What did Saigon look like after its liberation in 1975, and what policies were applied by city authorities?

At that time, everything was in ruin. The first goal of those taking over Saigon was to protect the city from re-occupation, not to develop it.

In 1978, when the city’s situation was more stable, a policy on reconstructing the city was adopted.

The authorities focused on building up a group of intellectuals who used to be soldiers, and who were then sent to various localities as heads of communes to implement municipal development.

I was also trained in the city at that time.

The training programmes were focused on economic development, with an emphasis on agricultural development. Many state-owned farms were established.

In that period, the city’s economy changed rapidly, with high growth. What impressed me the most was that municipal authorities wanted intellectuals to lead the city’s localities.

In the early 1980s, I worked as chairman of quarter 2 in the city’s district 3 at the age of only 25. Other young people also acted as heads of other localities in the city. We worked with the public to inspire their devotion to the nation and to the city’s development.

The authorities also provided the armed forces with training on economic development. Their grand vision produced the large state-owned companies that have been effectively operating in both military and business sectors thus far.

What major construction work was taking place in Saigon at that time?

The first facility was the Tri An hydropower plant, which was considered a milestone in the city’s development. At that time, Sau Dan, or former Prime Minister Vo Van Kiet, was the city’s Party Committee Secretary. Following the plant, a series of new works were built, such as roads, mechanics factories, industrial clusters and a sea port.

What sectors were prioritised for development?

In the 1990s, the city placed a priority on establishing a customs department, as it was beginning to open the door to trade with foreign countries. At that time, export-import procedures were designed with a view to increasing trade and investment from foreign countries, and also attracting foreign direct investment (FDI). Later, the city’s aviation and sea port sectors were developed, marking another milestone in the city’s socio-economic development.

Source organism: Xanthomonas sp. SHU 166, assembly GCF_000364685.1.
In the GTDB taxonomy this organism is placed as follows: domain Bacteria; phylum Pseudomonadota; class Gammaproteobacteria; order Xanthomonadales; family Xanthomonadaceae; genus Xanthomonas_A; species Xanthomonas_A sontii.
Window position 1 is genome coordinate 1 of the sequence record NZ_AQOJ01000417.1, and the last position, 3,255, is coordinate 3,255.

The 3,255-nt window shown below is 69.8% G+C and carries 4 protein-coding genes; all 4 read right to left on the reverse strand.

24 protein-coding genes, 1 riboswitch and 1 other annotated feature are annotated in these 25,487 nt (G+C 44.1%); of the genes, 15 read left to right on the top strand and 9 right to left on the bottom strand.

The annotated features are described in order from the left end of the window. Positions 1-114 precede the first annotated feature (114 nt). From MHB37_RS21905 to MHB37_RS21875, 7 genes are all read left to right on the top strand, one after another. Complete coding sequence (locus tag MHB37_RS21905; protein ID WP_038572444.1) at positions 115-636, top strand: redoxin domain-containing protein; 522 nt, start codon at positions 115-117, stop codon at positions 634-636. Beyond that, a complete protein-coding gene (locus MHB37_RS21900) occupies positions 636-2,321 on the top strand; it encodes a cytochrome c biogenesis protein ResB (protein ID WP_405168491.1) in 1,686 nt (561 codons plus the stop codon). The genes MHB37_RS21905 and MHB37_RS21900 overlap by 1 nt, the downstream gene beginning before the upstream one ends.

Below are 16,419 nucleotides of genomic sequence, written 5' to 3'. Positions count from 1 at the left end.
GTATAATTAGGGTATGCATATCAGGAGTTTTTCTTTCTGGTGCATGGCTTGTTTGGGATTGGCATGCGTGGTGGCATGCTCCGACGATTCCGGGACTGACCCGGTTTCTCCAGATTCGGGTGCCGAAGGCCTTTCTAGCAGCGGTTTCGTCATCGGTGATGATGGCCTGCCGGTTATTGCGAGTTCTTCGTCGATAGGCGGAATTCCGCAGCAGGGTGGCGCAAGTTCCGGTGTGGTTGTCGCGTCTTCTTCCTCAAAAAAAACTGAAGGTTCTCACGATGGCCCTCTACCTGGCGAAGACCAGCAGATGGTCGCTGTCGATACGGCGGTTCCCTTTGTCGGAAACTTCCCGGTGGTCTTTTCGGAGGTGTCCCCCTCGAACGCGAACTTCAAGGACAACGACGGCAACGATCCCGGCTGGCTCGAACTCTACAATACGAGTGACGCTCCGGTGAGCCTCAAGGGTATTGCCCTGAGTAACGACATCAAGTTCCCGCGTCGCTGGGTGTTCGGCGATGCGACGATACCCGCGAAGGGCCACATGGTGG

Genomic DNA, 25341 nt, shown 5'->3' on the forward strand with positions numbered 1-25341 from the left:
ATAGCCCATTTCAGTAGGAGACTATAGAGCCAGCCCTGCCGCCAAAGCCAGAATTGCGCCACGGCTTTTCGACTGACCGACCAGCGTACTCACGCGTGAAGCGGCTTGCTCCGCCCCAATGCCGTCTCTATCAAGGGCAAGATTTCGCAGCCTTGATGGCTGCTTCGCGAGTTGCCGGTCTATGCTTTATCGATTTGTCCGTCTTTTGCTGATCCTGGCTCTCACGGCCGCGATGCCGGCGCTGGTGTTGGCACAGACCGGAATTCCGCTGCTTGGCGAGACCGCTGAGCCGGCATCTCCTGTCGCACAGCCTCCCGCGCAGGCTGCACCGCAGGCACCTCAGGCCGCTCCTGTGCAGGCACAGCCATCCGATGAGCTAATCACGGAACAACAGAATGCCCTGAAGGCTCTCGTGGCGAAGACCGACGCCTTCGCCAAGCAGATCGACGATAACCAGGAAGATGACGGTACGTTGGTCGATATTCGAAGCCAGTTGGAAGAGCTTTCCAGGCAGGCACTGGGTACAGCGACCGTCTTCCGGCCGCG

As a witness to Saigon’s development, what have you seen over the past 41 years?

I am a citizen who has lived through two political regimes. During wartime, the country faced great difficulties.

However, both the city and Vietnam have developed extremely quickly. Compared to other Southeast Asian cities, either during wartime or at present, the city has made great strides to overcome its previous state of ruin.

This development can be seen in the city’s high buildings, large roads, industrial parks, and improvements in the residents’ living standards, which can almost be likened to those of world-class hubs.

How has the investment situation for overseas Vietnamese changed in the past few years?

As you can see, the country is currently undergoing important administrative reforms so as to attract both local and foreign investment. Ho Chi Minh City has also been successful in drawing a lot of FDI.

The policies on births, deaths, marriages, and residence for overseas Vietnamese have been made more convenient. Immigration procedures made by the city and the Politburo are quite clear, along with procedures in legal assistance, trade and investment, and money transferring.

At present, Ho Chi Minh City’s People’s Committee has assigned the municipal Committee for Overseas Vietnamese to work with relevant departments and agencies to address problems for overseas Vietnamese relating to taxes, land, customs, and investment.

They have also organised dialogues so that difficulties can be solved in a timely manner.

Currently, many overseas Vietnamese people are making major investments in the city. Such investors include David Duong, who is constructing several commercial infrastructure works in the southern hub, most notably the Da Phuoc Waste Treatment Complex in Binh Chanh district.

In addition, many overseas Vietnamese people are also investing in the hi-tech, software, and bio-tech sectors at the city’s Quang Trung Software Park.

What do you expect from Ho Chi Minh City’s development in the future?

Ho Chi Minh City has been developing very well in almost all sectors. However, it still needs more targeted policies to help those who contributed to the liberation of the city.

Currently, many families that have devoted their lives to the city’s liberation fail to receive due attention from the authorities.

At the same time, the city also needs more favourable policies for foreign investors wishing to do business here. Too many complicated procedures are currently obstructing investors.

The city should also have more policies to support overseas Vietnamese people wanting to come back to the country to live and work.

At present, we are working around the clock to resolve these issues for them.

By Gia Huy - Vietnam Investment Review - May 1st, 2016